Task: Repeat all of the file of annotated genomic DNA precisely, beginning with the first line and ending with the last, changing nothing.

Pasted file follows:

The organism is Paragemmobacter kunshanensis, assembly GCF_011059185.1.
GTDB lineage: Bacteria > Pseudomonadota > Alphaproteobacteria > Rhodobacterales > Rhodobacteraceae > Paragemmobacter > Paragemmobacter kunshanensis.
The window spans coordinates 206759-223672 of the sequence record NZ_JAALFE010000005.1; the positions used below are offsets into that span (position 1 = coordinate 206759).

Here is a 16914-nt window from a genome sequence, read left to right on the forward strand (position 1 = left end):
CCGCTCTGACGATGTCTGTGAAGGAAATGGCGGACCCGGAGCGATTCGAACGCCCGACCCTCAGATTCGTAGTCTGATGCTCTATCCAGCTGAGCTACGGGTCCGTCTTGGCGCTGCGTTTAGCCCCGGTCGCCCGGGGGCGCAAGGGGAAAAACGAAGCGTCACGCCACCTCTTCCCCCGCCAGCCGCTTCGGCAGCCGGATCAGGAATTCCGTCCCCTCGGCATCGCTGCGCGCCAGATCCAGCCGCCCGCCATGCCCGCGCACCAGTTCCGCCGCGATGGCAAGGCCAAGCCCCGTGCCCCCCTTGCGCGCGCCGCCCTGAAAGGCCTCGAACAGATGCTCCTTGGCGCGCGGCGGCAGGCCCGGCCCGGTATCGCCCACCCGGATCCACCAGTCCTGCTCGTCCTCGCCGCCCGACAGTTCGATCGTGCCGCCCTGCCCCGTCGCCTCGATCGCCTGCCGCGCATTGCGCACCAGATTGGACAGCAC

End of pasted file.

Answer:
The organism is Paragemmobacter kunshanensis, assembly GCF_011059185.1.
GTDB lineage: Bacteria > Pseudomonadota > Alphaproteobacteria > Rhodobacterales > Rhodobacteraceae > Paragemmobacter > Paragemmobacter kunshanensis.
The window spans coordinates 206759-223672 of the sequence record NZ_JAALFE010000005.1; the positions used below are offsets into that span (position 1 = coordinate 206759).

Here is a 16914-nt window from a genome sequence, read left to right on the forward strand (position 1 = left end):
CCGCTCTGACGATGTCTGTGAAGGAAATGGCGGACCCGGAGCGATTCGAACGCCCGACCCTCAGATTCGTAGTCTGATGCTCTATCCAGCTGAGCTACGGGTCCGTCTTGGCGCTGCGTTTAGCCCCGGTCGCCCGGGGGCGCAAGGGGAAAAACGAAGCGTCACGCCACCTCTTCCCCCGCCAGCCGCTTCGGCAGCCGGATCAGGAATTCCGTCCCCTCGGCATCGCTGCGCGCCAGATCCAGCCGCCCGCCATGCCCGCGCACCAGTTCCGCCGCGATGGCAAGGCCAAGCCCCGTGCCCCCCTTGCGCGCGCCGCCCTGAAAGGCCTCGAACAGATGCTCCTTGGCGCGCGGCGGCAGGCCCGGCCCGGTATCGCCCACCCGGATCCACCAGTCCTGCTCGTCCTCGCCGCCCGACAGTTCGATCGTGCCGCCCTGCCCCGTCGCCTCGATCGCCTGCCGCGCATTGCGCACCAGATTGGACAGCAC